One of the few tourist destinations in Africa that continues to resist mass urbanization, Tanzania is an ideal place to spend summer holidays lounging around silky sands, exploring underwater wonders, or hunting for first-hand safari encounters with some of the world’s rarest creatures. A place where amazing landscapes marry crystal clear ocean waves, and long days end in scenic sunsets and star-speckled night skies, this hidden gem of East Africa is highly likely to top off the list of world’s most popular exotic destinations in the next few years.
A holiday spot for all the seasons
Situated in the topical belt, Tanzania takes pride in pleasant climate and warm temperatures during much of the year. The monsoon season lasts from March to May, and it is characterized by long rains and less heat. During the rest of the year, however, Tanzania normally records lower rainfall (short rains here are common in November and December). This amazing region boasts some of Africa’s loveliest beaches such as Fanjove, Ras Kutani, and Vamizi. If you plan to stay in Tanzania for more than a few days, consider buying your own vehicle to minimize transport hassle. First-rate commodities here are far more affordable than in the rest of the world, and cars provide more flexibility and comfort than local public transport.
Witness the Greatest Wildlife Show on Earth
Tanzania is the home to Serengeti National Park, one of the biggest wildlife reserves on the continent. The annual wildebeest migration to Maasai Mara usually begins in May and lasts for the remainder of the year, until December, when herds return to Serengeti. Along with the herbivorous park inhabitants, big predators move towards the border with Kenya during the migration. If you intend to follow the wild trail during the peak months, pack your binoculars and long-range camera lens.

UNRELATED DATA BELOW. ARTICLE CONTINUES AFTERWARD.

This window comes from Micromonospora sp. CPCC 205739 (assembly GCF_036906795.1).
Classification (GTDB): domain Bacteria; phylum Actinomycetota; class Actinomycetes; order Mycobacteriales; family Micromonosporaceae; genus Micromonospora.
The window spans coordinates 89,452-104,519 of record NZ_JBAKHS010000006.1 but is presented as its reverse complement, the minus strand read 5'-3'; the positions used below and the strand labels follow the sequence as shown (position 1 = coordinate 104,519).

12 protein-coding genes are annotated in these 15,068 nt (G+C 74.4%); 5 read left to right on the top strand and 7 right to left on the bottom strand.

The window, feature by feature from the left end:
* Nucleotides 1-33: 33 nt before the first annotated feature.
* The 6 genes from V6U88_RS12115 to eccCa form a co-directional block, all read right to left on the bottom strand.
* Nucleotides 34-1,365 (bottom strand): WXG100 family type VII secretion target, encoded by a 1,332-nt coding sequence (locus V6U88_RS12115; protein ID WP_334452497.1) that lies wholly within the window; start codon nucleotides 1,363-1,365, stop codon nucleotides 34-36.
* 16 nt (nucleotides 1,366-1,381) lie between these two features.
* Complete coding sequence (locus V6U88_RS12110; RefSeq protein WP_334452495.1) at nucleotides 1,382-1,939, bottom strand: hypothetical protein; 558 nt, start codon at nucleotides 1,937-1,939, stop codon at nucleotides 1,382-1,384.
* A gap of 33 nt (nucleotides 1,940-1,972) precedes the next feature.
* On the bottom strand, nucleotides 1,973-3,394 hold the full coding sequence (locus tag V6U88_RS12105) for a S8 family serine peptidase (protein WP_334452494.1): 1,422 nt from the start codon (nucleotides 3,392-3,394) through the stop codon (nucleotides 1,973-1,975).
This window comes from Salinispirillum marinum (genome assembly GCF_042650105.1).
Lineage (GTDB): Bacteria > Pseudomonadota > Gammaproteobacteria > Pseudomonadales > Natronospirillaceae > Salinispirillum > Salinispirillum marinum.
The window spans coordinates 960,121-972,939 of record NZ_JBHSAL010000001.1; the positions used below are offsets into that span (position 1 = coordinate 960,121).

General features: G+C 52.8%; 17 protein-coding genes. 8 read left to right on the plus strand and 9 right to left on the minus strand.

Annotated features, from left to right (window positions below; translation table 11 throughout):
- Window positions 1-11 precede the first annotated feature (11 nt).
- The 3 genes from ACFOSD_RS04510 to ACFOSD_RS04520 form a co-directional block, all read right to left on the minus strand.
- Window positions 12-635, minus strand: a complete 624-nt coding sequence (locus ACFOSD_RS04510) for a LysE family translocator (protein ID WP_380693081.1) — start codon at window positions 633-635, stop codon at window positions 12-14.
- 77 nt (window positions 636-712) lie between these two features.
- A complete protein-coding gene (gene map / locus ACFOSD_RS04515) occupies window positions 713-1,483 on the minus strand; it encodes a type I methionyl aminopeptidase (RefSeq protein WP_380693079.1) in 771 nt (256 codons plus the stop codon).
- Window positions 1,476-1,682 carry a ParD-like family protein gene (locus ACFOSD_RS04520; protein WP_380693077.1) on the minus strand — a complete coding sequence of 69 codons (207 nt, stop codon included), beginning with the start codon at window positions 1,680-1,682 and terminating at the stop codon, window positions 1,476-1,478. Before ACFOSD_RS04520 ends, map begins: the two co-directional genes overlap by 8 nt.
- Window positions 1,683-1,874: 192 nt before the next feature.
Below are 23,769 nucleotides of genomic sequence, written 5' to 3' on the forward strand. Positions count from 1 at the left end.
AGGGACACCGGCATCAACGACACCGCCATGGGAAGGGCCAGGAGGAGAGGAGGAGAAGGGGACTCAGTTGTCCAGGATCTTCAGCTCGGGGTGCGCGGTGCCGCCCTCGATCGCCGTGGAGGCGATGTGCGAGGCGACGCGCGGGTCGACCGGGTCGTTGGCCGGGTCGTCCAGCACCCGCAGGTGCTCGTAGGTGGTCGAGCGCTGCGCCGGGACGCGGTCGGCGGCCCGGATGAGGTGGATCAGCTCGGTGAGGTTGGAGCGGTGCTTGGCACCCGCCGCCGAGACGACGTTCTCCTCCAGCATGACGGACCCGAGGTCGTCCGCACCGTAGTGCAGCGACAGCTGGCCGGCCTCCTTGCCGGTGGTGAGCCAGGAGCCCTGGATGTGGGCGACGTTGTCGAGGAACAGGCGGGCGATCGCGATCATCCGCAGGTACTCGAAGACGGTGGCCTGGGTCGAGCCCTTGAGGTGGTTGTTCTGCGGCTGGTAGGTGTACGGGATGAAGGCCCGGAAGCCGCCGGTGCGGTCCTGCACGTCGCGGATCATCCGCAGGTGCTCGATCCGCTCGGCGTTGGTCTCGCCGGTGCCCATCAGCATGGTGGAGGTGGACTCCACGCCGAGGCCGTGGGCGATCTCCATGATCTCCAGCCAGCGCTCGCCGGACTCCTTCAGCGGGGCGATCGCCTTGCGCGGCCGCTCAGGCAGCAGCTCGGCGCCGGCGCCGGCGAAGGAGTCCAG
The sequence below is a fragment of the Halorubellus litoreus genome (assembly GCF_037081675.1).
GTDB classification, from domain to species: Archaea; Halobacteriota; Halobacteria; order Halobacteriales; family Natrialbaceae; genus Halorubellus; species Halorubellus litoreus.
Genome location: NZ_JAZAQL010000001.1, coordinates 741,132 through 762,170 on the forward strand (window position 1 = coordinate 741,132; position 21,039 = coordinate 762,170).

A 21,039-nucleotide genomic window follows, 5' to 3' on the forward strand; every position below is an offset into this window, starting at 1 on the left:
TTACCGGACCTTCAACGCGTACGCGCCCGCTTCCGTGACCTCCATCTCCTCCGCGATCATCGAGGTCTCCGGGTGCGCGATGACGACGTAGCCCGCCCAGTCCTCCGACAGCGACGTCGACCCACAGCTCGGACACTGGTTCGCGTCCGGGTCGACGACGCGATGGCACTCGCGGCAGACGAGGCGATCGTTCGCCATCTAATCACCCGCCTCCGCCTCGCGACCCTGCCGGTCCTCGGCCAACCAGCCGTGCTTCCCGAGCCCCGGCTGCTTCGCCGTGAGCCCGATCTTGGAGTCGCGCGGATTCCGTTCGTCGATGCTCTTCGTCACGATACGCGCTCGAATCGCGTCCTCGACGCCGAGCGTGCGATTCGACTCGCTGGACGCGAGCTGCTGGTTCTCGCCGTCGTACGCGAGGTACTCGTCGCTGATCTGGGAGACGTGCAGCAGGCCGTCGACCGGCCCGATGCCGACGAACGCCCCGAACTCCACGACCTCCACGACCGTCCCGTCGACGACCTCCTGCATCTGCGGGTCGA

The trail of civilization traces back to Ngorongoro Crater
Perched at approximately 1,800 meters above sea level, Ngorongoro Crater nowadays hosts the last members of the Maasai tribe who still pursue a life of unity with Nature and its laws. Home to Africa’s Big Five, Ngorongoro stretches for miles across highland plains, woodlands, forests, and savannas, spanning the world’s largest caldera and Olduvai Gorge, one of the most important paleoanthropological dig sites in the world. The crater was transformed into a multiple use area in 1959, and it has also been included in the UNESCO World Heritage list.
The lap of Mother Nature is in Ruaha
The biggest protected nature reserve in Tanzania, Ruaha hosts the largest elephant population in Eastern Africa. Other endangered species you can see during the tour include giraffes, lions, leopards, impalas, zebras, and cheetahs. Ruaha National Park is also one of Africa’s best spots to go bird-watching: with over 570 species of exotic feathery dwellers, the park and the neighboring Usangu basin have been recognized by Birdlife International as an important bird habitat.
A quest to conquer Mount Kilimanjaro
Rising 5,895 meters above sea level, Mount Kilimanjaro is the highest mountain in Africa, and only brave hikers and mountain climbers can beat its steep slopes. The dormant volcano has three peaks, Kibo, Mawenzi, and Shira, and the challenging climb to the snow-capped summit is rewarded by an amazing view of the surrounding plains. The 75,575-hectare park at the foot of Kilimanjaro is another UNESCO World Heritage Site: with incredible waterfalls and unblemished biodiversity, this is one of the most picturesque wildlife reserves in East Africa where elephants, duikers, moneys, and elephants are still unfazed by the sight of man.
Paradise on Earth does exist: it is right here, in the midst of the Tanzanian wilderness. From pristine beaches to snow-covered summits, Tanzania is one of the few places on Earth where magic and reality collide, and humans still live side by side with lions. For more details on Tanzania’s wild beauty, check out the video below!